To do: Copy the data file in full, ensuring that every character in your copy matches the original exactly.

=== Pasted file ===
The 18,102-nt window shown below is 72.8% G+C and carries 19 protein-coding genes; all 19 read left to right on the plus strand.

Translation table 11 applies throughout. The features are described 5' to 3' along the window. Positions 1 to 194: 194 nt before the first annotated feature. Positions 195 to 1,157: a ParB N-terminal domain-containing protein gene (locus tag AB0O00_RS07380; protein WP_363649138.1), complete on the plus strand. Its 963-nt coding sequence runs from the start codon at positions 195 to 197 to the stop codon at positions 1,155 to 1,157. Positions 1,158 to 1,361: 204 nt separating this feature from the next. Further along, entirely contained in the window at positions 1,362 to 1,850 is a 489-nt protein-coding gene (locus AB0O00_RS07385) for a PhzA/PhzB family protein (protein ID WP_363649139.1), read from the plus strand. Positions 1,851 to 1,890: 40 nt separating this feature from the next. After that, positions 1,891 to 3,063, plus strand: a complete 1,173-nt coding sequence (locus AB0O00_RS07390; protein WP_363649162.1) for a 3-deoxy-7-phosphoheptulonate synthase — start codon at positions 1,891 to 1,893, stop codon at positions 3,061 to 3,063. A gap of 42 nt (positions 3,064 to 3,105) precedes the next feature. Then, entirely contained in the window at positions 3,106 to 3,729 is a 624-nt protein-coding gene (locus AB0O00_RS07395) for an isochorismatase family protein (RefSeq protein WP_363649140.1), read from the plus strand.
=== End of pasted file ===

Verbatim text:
The 18,102-nt window shown below is 72.8% G+C and carries 19 protein-coding genes; all 19 read left to right on the plus strand.

Translation table 11 applies throughout. The features are described 5' to 3' along the window. Positions 1 to 194: 194 nt before the first annotated feature. Positions 195 to 1,157: a ParB N-terminal domain-containing protein gene (locus tag AB0O00_RS07380; protein WP_363649138.1), complete on the plus strand. Its 963-nt coding sequence runs from the start codon at positions 195 to 197 to the stop codon at positions 1,155 to 1,157. Positions 1,158 to 1,361: 204 nt separating this feature from the next. Further along, entirely contained in the window at positions 1,362 to 1,850 is a 489-nt protein-coding gene (locus AB0O00_RS07385) for a PhzA/PhzB family protein (protein ID WP_363649139.1), read from the plus strand. Positions 1,851 to 1,890: 40 nt separating this feature from the next. After that, positions 1,891 to 3,063, plus strand: a complete 1,173-nt coding sequence (locus AB0O00_RS07390; protein WP_363649162.1) for a 3-deoxy-7-phosphoheptulonate synthase — start codon at positions 1,891 to 1,893, stop codon at positions 3,061 to 3,063. A gap of 42 nt (positions 3,064 to 3,105) precedes the next feature. Then, entirely contained in the window at positions 3,106 to 3,729 is a 624-nt protein-coding gene (locus AB0O00_RS07395) for an isochorismatase family protein (RefSeq protein WP_363649140.1), read from the plus strand.